I have written before about the man who was dying and was tormented with fear, nothing we did helped him, and when I eventually left the bedside I saw a black 'thing' very tall, standing by the bed and looking down at the patient. It scared the pants off me, and to this day I believe that was something evil
Jun 22, '08Joined: May '02; Posts: 4,577; Likes: 4,883Quote from Sadie525:chuckle And I was all set for a Damascus-type conversion of character!I touched his hand and told him I would be here if he need anything else....he place his other hand on mine and he looked up so weak, so frail and said; GO TO HELL.
Jun 29, '08Joined: Jun '08; Posts: 2; Likes: 1I talk to the dying...to ease their fears, their pain. I also say good bye to them if I am present when they die. But, I don't talk to the brain dead, to me they are gone, the body is only a shell laying in the bed.
Jul 14, '08Occupation: Hospice Nurse Joined: Jul '08; Posts: 13; Likes: 9As a Hospice nurse I talk to the dying and the dead. We educate many family's that hearing is the last sense to go. And encourage family member to speak to their loved ones in calm soft voices. After a patient is deceased I often find myself speaking to them, more often "in my head" then verbally. I am unsure as to why I do this. As a hospice nurse I have seen some amazing and unbeliveable things happen.
One of the last deaths I was present for the patient past away peacfully at home, 5 family members present and all sleeping in other rooms. I was about to leave the patient's room and inform the family member when I open the door. All 5 family member had been woken in their sleep, none could explain by what. They came into the room and held hands. The patient's daughter said "Mom we love you and we hope you know we always will." At that moment the house phone rang and 3 of the family members cell phones rang. The number was 000-000-0000 no one was there, on any of the phones. The family and myself had only one explaination. The patient was calling from heaven to tell us she had arrived.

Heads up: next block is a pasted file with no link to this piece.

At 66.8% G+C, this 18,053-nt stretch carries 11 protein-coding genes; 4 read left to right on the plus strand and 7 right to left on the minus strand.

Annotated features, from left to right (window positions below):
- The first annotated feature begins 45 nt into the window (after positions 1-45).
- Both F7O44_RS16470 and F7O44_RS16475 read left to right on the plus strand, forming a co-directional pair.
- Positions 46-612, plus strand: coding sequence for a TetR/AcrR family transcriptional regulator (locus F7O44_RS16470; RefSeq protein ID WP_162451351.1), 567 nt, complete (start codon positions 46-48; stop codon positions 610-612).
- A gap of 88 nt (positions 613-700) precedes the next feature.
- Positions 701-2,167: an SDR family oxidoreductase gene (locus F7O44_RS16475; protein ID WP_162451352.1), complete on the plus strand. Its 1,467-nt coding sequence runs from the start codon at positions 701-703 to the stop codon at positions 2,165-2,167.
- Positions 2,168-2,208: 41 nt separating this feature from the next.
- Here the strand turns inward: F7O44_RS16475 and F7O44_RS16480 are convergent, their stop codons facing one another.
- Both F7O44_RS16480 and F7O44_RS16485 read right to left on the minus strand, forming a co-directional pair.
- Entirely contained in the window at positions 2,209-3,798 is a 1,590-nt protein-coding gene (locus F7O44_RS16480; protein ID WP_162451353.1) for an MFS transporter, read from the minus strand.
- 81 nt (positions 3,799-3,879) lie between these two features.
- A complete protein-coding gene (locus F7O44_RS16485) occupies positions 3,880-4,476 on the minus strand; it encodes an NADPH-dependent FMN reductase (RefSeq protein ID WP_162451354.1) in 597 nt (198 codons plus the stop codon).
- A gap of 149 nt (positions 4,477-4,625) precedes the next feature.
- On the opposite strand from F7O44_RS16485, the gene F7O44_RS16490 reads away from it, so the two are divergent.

If someone told me this story before I was a hospice nurse I do not know if I would believe them. Now I know anything is possible. Thanks for letting me share.
Jul 15, '08Occupation: ICU RN Joined: Sep '02; Posts: 127; Likes: 15I talk to the dying, not the dead. After they've died, I say a a little prayer (inside my head) wishing their spirit well and free from suffering. During post-mortem care though, I move them just as gently as I would had they still been alive. And I always keep a gown on them once they are zipped up, just for dignity purposes. I have been told by a few RNs not to, as we won't get the gowns back from the funeral home, but I still think it's appropriate.
Aug 16, '08Occupation: ICU, RN/BSN Specialty: ICU, telemetry ; From: US ; Joined: Sep '06; Posts: 2,115; Likes: 8,413I often pray (silently) as I do body prep, and the other nurses laugh at me because we'll have the person turned and be cleaning any last stool and they'll look up and I'm patting the person and telling them, "it's okay, she'll be done in a minute" just like I do the living.
The one thing I can't get over is that heavy "thunk" as the body goes into the cadaver transporter.